A SANS Ride: SANS Return, Sugar and Shade at the End

I work for a cybersecurity company called SANS. A few decades ago it stood for System Administration and Network Security but over time it just became SANS. I never thought of the “SANS:without” definition until I ran across a small company called SANS (no connection) offering samples of their new meal bars.

A tasty SANS meal bar

A sample of two was “free” – well, I had to pay $3 shipping, so they were $1.50 each. List price is $4/bar – not cheap. But, at 380 calories they are almost 3x the fuel of the fig bars I usually carry, so on a $/calorie basis not that bad. Plus, the more natural ingredients and the fact that the company donates meal bars to areas where starvation is rampant are good things.

My wife often drives from our house in Maryland US to visit her brother in Pennsylvania, about 75 miles north of us. A few times per year (usually during colder weather and when the sun rises later) I’ll tag along and she will drop me off about 2/3 of the way there, at a town in MD just south of the PA border called Emmitsburg. From there it is a 58 mile ride back to our house, mostly on fantastic roads with a few miles of gravel riding thrown in.

The first 25 miles or so are on great country roads, with almost no cars at all. There are a lot of small bridges and many “flood area” signs, but one of the “benefits” of the heat wave we have been in for 3 weeks is not much rain – no water traps or mud pits at the bottom of downhills reaching the bridge. The gravel stretches were in great shape.

For the first few hours, there was a nice overcast that kept temperatures in the 80s but not a breath of breeze. There is a convenience store at the 28 mile mark that I stop at, and their restroom was still open and equipped with an impressive array of hand cleaning technology. I ate the healthy SANS bar at that stop – pretty good!

As usual, I didn’t take any pictures on this ride but I was amused by a sign they had up and found it on the internet:

The first 4 or 5 miles from the rest stop is pure transportation, not a fun stretch – no shoulders, a high speed short cut for locals and weekend landscapers pulling trailers, etc. But, then it is back to some of the local mainstay cycling roads.

The elevation chart makes it look like it is all downhill from this point, but the terrain really just shifts into sharper rolling hills with a gradual loss of elevation – the pedaling up is slightly back end loaded on this ride, with the added bonus of the clouds going away and the sun’s unimpeded radiation bearing down full strength.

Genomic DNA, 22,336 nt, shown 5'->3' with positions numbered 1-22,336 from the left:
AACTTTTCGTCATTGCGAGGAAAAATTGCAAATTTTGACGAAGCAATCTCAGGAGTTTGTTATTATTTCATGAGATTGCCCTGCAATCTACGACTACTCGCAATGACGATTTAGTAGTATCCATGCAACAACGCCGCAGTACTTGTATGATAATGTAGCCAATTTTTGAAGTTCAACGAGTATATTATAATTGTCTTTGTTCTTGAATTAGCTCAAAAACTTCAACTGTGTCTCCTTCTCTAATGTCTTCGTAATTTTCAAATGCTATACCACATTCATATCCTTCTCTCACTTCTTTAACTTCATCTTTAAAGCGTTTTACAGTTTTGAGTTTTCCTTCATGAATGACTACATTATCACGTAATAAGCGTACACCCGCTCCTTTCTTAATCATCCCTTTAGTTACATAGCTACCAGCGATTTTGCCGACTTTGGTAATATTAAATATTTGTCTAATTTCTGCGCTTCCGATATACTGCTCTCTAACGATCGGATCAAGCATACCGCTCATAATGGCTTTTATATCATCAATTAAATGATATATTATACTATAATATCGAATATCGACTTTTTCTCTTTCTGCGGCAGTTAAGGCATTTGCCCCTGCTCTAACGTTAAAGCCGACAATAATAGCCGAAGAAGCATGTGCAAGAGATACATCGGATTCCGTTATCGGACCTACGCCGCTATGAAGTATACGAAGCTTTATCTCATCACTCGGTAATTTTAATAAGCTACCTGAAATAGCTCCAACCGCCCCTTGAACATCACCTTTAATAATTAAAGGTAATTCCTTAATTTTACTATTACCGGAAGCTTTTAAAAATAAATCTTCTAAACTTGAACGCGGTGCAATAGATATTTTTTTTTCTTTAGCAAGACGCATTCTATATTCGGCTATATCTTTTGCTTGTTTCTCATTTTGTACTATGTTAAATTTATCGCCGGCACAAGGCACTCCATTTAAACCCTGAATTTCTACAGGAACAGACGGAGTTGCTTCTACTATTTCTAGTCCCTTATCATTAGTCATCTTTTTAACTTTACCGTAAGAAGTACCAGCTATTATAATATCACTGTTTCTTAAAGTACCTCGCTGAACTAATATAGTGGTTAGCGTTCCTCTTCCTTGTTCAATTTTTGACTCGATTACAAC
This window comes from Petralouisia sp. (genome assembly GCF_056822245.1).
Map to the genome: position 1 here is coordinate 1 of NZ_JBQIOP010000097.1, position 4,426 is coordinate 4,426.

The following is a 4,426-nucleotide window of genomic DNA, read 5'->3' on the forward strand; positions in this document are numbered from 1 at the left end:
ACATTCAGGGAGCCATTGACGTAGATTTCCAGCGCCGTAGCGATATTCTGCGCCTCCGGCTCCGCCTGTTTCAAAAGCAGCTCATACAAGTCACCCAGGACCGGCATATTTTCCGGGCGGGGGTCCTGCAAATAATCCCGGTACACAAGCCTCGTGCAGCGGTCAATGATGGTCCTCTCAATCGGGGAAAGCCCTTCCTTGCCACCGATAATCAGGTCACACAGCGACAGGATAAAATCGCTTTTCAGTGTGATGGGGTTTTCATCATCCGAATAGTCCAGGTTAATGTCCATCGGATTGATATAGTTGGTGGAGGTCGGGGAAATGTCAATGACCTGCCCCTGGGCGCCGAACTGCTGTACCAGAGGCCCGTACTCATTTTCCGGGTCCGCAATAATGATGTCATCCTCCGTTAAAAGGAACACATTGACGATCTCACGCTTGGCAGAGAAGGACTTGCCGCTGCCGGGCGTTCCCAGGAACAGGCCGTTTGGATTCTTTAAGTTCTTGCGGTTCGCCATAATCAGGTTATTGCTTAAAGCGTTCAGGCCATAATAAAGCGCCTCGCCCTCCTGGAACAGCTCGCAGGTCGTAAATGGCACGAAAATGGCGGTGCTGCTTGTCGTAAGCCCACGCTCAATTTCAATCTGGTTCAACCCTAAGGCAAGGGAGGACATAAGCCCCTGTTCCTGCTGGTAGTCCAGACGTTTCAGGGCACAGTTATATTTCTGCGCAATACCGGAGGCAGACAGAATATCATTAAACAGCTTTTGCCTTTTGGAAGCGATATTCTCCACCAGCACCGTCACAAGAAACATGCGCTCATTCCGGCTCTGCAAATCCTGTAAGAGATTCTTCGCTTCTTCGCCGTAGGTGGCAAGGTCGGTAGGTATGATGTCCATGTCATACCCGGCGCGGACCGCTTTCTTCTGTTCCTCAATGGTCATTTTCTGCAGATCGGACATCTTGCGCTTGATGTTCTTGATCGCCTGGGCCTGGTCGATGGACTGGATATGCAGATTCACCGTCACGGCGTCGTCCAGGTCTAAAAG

Doing this route in November or March, I normally just ride the last 30 miles non-stop, but at the 45 mile mark there is another rest stop opportunity. It was about noon, I had nearly re-emptied my two water bottles and I was feeling the heat. Stopped, refilled and just couldn’t resist two scoops of hand-dipped ice cream – totally blowing the “sans” aspect of the ride, and likely replacing every single calorie I had burned to that point – but it was damn good!

The downside of this route is that 5 miles from my house I have to go through one last stream valley and do the Havilland Mill hill stretch – a local favorite of the Strava King of the “Mountain” chasers. Two stretches of 8-12% grades that is kinda fun when I’m 5 miles into a ride, much less fun when at the 53 mile mark.

Reached our house at about 1:15pm, and the local temperature had just reached 91 degrees, about the same percentage humidity – I finished another water bottle in the final 13 miles. I’m glad my wife wasn’t home to see me come in – I was not a pretty sight…

Avid cyclist, sometimes touring cyclist. My main road bike is a Trek Domane SL6, my touring/unpaved riding bike is now a Jamis Renegade. I'm located in Maryland, about midway between Baltimore and Washington DC.

5 response to "A SANS Ride: SANS Return, Sugar and Shade at the End"

  1. By: Lednar De Nalloh Posted: July 30, 2020

    Mustn’t be easy finding 4 penguins around there

    • By: jpescatore Posted: July 31, 2020

      Even harder to get 4 of them to dance in a line…

  2. By: BobinVT Posted: July 30, 2020

    Sounds like a fun but hot ride. I’ve never liked the heat, but this year in particular I’ve been a total heat wimp. I’ve been getting my rides in early in the morning. Once the temp reaches the mid-80’s, I’m done. The SANS bars sound pretty interesting. I’ll have to give them a try.

    • By: jpescatore Posted: July 31, 2020

      While temperatures have certainly gone up over the years, here in the Washington DC area July and August have always been “ugh” months – usually just get out early for long rides or do shorter rides later in the day.

      But back in 2017 I decided to buy an indoor smart trainer and sign on to Zwift for winter cycling – it has made wimpier about doing short rides in the heat or rain. It is always October in the basement!

  3. By: Bill Stone Posted: July 31, 2020

    Not sans humidity. That’s what I remember about the metro DC area, and that’s what always knocks me over when I return for a visit in the summer. It’s kind of a joke to say “It’s not the heat, it’s the humidity,” but there seems to be a lot of truth to it. I think I would have collapsed immediately in those conditions. Glad you made it home without transforming into a puddle of perspiration.

    PS: Don’t know if it’s true or not, but I’ve heard staff at the British embassy received “tropical duty” pay enhancements due to summer conditions in DC.

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